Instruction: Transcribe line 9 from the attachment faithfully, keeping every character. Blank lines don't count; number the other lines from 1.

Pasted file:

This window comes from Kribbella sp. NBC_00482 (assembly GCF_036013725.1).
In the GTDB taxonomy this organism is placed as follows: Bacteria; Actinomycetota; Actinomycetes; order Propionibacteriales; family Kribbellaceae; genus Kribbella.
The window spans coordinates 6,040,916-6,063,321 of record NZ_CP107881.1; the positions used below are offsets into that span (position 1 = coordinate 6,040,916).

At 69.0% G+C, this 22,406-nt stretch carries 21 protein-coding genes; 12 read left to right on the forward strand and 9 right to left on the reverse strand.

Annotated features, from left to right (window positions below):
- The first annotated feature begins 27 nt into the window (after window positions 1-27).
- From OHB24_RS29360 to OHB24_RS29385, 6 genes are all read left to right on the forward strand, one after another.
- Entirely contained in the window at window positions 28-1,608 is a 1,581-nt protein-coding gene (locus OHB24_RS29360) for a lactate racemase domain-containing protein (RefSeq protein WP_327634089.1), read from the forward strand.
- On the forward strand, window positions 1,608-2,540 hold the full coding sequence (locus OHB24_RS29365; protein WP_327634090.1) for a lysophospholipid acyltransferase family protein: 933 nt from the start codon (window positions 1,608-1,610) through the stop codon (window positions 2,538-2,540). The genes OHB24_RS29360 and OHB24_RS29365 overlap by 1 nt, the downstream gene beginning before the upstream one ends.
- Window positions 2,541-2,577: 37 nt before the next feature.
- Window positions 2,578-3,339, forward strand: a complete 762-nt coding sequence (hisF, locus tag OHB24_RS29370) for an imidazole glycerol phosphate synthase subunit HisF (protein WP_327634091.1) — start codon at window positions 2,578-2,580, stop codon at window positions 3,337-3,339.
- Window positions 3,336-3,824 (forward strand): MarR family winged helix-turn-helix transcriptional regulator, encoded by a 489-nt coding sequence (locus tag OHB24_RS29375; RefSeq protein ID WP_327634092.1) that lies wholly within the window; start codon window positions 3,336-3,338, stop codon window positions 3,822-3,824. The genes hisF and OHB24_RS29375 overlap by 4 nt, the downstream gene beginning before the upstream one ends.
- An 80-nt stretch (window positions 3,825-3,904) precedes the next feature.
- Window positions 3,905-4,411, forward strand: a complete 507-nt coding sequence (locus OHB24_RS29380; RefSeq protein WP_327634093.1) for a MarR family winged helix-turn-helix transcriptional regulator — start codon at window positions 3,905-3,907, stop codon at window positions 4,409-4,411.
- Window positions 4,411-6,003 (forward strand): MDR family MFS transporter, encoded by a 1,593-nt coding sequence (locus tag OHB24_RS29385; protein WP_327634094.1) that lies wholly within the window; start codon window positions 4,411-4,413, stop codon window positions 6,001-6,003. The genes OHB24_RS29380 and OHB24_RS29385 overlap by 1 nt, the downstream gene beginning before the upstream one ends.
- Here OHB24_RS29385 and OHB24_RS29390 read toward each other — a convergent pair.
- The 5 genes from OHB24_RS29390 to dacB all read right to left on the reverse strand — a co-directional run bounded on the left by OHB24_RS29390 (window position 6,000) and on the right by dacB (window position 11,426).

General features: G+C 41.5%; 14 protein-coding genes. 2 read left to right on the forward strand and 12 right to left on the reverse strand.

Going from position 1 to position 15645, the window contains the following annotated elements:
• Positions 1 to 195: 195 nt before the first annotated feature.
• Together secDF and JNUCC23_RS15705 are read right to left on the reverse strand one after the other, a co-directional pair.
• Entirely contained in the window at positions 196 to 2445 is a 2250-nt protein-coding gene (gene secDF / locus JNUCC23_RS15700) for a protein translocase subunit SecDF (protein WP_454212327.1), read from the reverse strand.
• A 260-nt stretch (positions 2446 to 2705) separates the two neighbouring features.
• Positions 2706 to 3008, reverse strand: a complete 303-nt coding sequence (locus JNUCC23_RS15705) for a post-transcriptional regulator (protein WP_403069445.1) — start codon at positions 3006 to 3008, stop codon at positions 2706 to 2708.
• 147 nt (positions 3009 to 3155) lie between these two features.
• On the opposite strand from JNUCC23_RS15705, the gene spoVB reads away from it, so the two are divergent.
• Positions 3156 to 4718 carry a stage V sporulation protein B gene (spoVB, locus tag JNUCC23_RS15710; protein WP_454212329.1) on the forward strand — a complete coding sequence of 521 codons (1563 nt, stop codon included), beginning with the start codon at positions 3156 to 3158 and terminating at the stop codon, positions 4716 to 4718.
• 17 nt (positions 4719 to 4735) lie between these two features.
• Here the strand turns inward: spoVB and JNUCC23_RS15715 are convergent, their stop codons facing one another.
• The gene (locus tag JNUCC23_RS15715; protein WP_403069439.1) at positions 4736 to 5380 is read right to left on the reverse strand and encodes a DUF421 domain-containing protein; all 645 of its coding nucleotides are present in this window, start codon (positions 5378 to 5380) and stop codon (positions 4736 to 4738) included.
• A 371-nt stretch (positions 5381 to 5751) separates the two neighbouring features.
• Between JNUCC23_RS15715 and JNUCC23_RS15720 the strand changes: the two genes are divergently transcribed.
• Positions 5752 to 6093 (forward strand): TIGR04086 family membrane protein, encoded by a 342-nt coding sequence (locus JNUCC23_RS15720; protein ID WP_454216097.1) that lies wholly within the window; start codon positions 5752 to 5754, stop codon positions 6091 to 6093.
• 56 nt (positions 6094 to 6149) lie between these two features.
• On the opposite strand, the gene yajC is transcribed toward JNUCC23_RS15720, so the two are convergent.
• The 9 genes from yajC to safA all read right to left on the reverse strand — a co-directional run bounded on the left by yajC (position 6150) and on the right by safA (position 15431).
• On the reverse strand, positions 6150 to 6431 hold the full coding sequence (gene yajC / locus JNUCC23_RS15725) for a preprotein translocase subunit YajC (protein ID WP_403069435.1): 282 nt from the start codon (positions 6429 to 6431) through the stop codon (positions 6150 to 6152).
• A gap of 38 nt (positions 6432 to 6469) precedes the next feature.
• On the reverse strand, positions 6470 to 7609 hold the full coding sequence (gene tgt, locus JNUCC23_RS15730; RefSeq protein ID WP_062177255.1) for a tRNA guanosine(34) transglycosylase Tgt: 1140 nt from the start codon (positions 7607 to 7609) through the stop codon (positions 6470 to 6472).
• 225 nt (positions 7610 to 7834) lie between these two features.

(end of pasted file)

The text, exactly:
- On the forward strand, window positions 1,608-2,540 hold the full coding sequence (locus OHB24_RS29365; protein WP_327634090.1) for a lysophospholipid acyltransferase family protein: 933 nt from the start codon (window positions 1,608-1,610) through the stop codon (window positions 2,538-2,540). The genes OHB24_RS29360 and OHB24_RS29365 overlap by 1 nt, the downstream gene beginning before the upstream one ends.